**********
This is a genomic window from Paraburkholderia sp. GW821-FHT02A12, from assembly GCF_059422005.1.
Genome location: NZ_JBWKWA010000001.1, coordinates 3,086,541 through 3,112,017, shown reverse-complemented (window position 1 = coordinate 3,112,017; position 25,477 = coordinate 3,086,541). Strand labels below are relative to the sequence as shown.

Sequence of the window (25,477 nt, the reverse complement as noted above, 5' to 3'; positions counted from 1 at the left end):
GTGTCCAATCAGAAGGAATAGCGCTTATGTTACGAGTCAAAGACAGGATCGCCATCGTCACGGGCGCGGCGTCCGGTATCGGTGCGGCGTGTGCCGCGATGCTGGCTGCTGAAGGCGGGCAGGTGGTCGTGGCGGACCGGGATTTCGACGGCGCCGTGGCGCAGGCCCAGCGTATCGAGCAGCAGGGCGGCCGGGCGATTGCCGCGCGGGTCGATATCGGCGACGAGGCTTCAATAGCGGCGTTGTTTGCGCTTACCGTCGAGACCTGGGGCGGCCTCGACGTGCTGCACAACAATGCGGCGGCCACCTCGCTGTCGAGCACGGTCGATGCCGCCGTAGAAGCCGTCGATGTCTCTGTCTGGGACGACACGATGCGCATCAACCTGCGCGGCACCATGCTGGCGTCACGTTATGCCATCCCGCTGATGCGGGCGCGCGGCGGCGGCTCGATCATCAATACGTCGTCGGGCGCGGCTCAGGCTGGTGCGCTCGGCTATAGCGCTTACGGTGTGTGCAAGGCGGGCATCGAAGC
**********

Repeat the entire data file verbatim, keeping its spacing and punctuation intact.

This is a genomic window from Paraburkholderia sp. GW821-FHT02A12, from assembly GCF_059422005.1.
Genome location: NZ_JBWKWA010000001.1, coordinates 3,086,541 through 3,112,017, shown reverse-complemented (window position 1 = coordinate 3,112,017; position 25,477 = coordinate 3,086,541). Strand labels below are relative to the sequence as shown.

Sequence of the window (25,477 nt, the reverse complement as noted above, 5' to 3'; positions counted from 1 at the left end):
GTGTCCAATCAGAAGGAATAGCGCTTATGTTACGAGTCAAAGACAGGATCGCCATCGTCACGGGCGCGGCGTCCGGTATCGGTGCGGCGTGTGCCGCGATGCTGGCTGCTGAAGGCGGGCAGGTGGTCGTGGCGGACCGGGATTTCGACGGCGCCGTGGCGCAGGCCCAGCGTATCGAGCAGCAGGGCGGCCGGGCGATTGCCGCGCGGGTCGATATCGGCGACGAGGCTTCAATAGCGGCGTTGTTTGCGCTTACCGTCGAGACCTGGGGCGGCCTCGACGTGCTGCACAACAATGCGGCGGCCACCTCGCTGTCGAGCACGGTCGATGCCGCCGTAGAAGCCGTCGATGTCTCTGTCTGGGACGACACGATGCGCATCAACCTGCGCGGCACCATGCTGGCGTCACGTTATGCCATCCCGCTGATGCGGGCGCGCGGCGGCGGCTCGATCATCAATACGTCGTCGGGCGCGGCTCAGGCTGGTGCGCTCGGCTATAGCGCTTACGGTGTGTGCAAGGCGGGCATCGAAGC